The $97 billion asset Silicon Valley Bank (NASDAQ:SIVB) has managed to pull off a feat that few bank stocks have managed to achieve during the coronavirus pandemic: It saw its stock soar to an all-time high. That's quite an accomplishment when you look at the beaten-down banking sector. As of this writing, the stock traded at more than $357 per share.

Silicon Valley Bank, which caters heavily to the start-up, venture capital, and private equity communities, has been one of the top-performing bank stocks since the Great Recession when you look at growth. Let's look at how much money you would have made on the stock had you invested $1,000 in its IPO.

Silicon Valley Bank building

Image source: Silicon Valley Bank.

A story that keeps getting better

Founded in 1983 over a poker game, Silicon Valley Bank was born to provide financing to the riskier venture-backed start-up asset class often overlooked by traditional financial services. While the exact date of the bank's IPO is a little tough to pin down, we know that the bank began trading on the NASDAQ around late 1987 and early 1988 . According to Google Finance, going all the way back to the beginning, the split-adjusted share price was as little as $0.68 per share in October 1987. So, if you put in $1,000 back then, you would have about 1,471 shares now.

Following its IPO, the bank grew steadily over the next 20 years, increasing its share price all the way to $66 toward the end of 2008 right around the Great Recession. Then, like most bank stocks, Silicon Valley took a huge hit as one of the worst financial crises ever hammered the banking sector. Still, the bank fared OK during the Great Recession, with net charge-offs (debt unlikely to be collected) getting as high as 2.64% of total loans in 2009 , but then dropping sharply. Being able to survive and operate from a position of strength in multiple credit cycles is what separates the strong banks from the poorly performing ones.

While it hurt the bank initially, the Great Recession actually proved to be a blessing in disguise for Silicon Valley Bank. The venture capital and research firm Pitchbook estimates that new company formation in the U.S. more than doubled between 2008 and 2012 . This is Silicon Valley Bank's bread and butter, because the bank provides loans to the venture capital and private equity companies funding these start-ups, finds various ways to invest in some of these start-ups, and provides banking services to these start-ups, which can grow into massive companies and churn out lots of high-net-worth individuals.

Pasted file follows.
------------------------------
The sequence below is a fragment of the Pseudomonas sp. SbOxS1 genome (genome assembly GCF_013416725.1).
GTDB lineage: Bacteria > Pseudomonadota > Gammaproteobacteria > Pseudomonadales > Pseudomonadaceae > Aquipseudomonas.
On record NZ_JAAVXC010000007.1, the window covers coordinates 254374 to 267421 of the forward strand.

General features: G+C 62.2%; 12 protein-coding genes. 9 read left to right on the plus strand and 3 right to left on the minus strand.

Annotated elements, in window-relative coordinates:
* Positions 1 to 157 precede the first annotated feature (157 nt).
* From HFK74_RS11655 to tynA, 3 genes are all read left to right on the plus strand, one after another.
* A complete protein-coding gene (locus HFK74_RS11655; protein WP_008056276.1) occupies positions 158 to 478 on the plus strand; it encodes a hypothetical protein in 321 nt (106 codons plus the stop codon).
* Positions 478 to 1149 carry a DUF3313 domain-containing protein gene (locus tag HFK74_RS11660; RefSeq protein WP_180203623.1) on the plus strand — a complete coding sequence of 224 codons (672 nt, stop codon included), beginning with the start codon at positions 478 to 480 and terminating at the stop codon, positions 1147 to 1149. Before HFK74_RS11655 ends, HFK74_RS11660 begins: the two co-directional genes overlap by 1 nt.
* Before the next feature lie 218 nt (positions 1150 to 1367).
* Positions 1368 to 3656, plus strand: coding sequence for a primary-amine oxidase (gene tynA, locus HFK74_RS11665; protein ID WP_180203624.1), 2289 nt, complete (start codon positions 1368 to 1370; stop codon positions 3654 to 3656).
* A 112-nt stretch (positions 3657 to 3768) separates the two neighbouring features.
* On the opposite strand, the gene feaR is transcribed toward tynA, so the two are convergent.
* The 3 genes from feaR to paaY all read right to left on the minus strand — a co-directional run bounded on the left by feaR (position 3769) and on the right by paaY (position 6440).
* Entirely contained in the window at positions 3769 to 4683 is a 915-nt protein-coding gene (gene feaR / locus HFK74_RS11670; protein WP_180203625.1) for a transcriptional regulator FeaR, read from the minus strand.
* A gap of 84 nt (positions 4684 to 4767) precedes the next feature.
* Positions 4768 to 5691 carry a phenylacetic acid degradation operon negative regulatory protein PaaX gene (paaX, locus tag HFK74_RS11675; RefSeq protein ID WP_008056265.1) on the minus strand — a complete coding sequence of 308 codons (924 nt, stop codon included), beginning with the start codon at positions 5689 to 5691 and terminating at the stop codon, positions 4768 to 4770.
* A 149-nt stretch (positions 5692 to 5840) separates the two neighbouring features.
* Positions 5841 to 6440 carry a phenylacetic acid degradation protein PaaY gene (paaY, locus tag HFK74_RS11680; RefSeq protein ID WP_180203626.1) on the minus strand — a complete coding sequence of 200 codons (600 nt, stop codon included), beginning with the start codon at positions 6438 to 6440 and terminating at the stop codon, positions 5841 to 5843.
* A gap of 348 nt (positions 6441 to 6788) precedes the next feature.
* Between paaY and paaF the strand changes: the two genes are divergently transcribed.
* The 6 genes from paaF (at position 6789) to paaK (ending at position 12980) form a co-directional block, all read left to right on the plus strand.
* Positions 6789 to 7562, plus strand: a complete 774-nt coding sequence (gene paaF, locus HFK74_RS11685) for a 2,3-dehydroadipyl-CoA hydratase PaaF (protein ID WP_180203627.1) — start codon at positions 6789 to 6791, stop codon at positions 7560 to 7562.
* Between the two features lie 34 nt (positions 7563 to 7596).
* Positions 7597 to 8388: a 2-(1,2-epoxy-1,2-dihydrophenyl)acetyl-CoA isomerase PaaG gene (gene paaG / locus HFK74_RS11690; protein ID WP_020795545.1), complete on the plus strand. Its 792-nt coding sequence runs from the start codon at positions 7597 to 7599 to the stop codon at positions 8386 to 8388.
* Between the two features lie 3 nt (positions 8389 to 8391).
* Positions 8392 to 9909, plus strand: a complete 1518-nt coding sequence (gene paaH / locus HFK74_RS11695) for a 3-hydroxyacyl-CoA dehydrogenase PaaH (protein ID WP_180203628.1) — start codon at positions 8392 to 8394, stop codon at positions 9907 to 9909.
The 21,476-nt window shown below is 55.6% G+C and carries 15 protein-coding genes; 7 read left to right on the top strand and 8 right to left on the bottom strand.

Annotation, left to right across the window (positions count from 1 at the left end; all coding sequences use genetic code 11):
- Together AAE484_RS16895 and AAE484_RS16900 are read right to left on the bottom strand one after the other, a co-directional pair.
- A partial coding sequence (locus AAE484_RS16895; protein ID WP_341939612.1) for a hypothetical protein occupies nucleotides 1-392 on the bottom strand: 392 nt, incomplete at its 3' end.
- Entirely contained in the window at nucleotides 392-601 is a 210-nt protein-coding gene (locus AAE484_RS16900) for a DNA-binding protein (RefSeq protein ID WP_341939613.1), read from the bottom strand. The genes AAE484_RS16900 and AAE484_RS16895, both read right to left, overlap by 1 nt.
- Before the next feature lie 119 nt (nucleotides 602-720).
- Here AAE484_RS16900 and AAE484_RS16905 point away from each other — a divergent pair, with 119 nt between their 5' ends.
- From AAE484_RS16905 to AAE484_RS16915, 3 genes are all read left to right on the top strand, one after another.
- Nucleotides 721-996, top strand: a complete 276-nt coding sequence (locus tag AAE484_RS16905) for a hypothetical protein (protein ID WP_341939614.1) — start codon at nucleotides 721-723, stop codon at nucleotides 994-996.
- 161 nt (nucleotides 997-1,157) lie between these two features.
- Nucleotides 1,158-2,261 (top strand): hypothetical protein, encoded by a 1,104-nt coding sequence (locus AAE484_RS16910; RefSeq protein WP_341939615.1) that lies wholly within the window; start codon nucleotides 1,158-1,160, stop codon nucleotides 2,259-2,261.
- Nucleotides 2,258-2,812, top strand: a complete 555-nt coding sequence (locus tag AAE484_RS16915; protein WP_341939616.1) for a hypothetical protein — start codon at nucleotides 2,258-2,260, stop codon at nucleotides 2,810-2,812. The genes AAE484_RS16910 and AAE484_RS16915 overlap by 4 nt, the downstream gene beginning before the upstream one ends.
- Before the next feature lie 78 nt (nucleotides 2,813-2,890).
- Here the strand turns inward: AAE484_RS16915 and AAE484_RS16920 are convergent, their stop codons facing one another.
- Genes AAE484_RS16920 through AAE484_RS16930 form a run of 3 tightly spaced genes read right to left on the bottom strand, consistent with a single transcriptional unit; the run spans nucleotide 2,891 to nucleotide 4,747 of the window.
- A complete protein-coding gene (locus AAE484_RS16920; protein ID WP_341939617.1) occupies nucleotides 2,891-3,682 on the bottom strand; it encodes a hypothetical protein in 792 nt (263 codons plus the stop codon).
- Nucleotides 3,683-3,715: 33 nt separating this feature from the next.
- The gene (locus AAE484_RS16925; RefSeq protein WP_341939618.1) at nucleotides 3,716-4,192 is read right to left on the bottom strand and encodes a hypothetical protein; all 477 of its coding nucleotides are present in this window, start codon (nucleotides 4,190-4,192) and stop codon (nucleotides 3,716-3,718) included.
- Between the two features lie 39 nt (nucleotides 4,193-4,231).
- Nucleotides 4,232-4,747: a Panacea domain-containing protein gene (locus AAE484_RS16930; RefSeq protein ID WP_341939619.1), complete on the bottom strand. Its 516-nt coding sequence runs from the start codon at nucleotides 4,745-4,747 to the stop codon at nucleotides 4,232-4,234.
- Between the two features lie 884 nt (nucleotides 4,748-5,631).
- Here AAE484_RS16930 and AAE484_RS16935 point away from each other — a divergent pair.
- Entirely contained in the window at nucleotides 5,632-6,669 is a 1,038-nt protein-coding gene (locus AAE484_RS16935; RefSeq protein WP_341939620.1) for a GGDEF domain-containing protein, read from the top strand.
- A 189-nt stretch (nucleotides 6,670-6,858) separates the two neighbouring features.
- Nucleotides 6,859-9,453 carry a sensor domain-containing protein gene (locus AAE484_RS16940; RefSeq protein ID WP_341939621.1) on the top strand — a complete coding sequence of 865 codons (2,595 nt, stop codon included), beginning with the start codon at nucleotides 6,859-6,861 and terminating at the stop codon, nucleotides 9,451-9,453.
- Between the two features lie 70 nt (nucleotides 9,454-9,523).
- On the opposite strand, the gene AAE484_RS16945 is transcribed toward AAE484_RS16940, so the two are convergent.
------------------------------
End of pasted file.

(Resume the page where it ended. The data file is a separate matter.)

Silicon Valley Bank's stock price has soared over the last decade. In 2018, it got as high as $326 per share before dipping in 2019 and at the start of the pandemic. However, since the market's low point of the pandemic in March, Silicon Valley Bank has seen its stock grow by more than $200. The pandemic has accelerated the pace of digital adoption and also positioned the economy for another surge in entrepreneurship. This year, Silicon Valley Bank has helped underwrite a number of tech IPOs. Plus, venture capitalists now have record levels of dry powder, which as I mentioned also helps the bank. As of this writing, the stock at one point topped $357 per share. 

Not too shabby

So, how much money would you have made if you had invested $1,000 in Silicon Valley Bank's IPO when shares started trading at $0.68 per share? At $357 per share, those 1,471 shares would be worth a bit over $525,000. If you had been so bold as to invest $2,000 in 1987, you would be a millionaire.

Let's quickly compare this to the growth of the S&P 500 Index over the same time period. In recent days, the S&P 500 hit 3,628. On Oct. 23, 1987, around the time Silicon Valley Bank went public, the S&P 500 closed around 250. That's a cumulative return of 1,350%, and although that doesn't include dividends from the index, it still shows that Silicon Valley Bank has performed far better over the long run. 

This article represents the opinion of the writer, who may disagree with the “official” recommendation position of a Motley Fool premium advisory service. We’re motley! Questioning an investing thesis -- even one of our own -- helps us all think critically about investing and make decisions that help us become smarter, happier, and richer.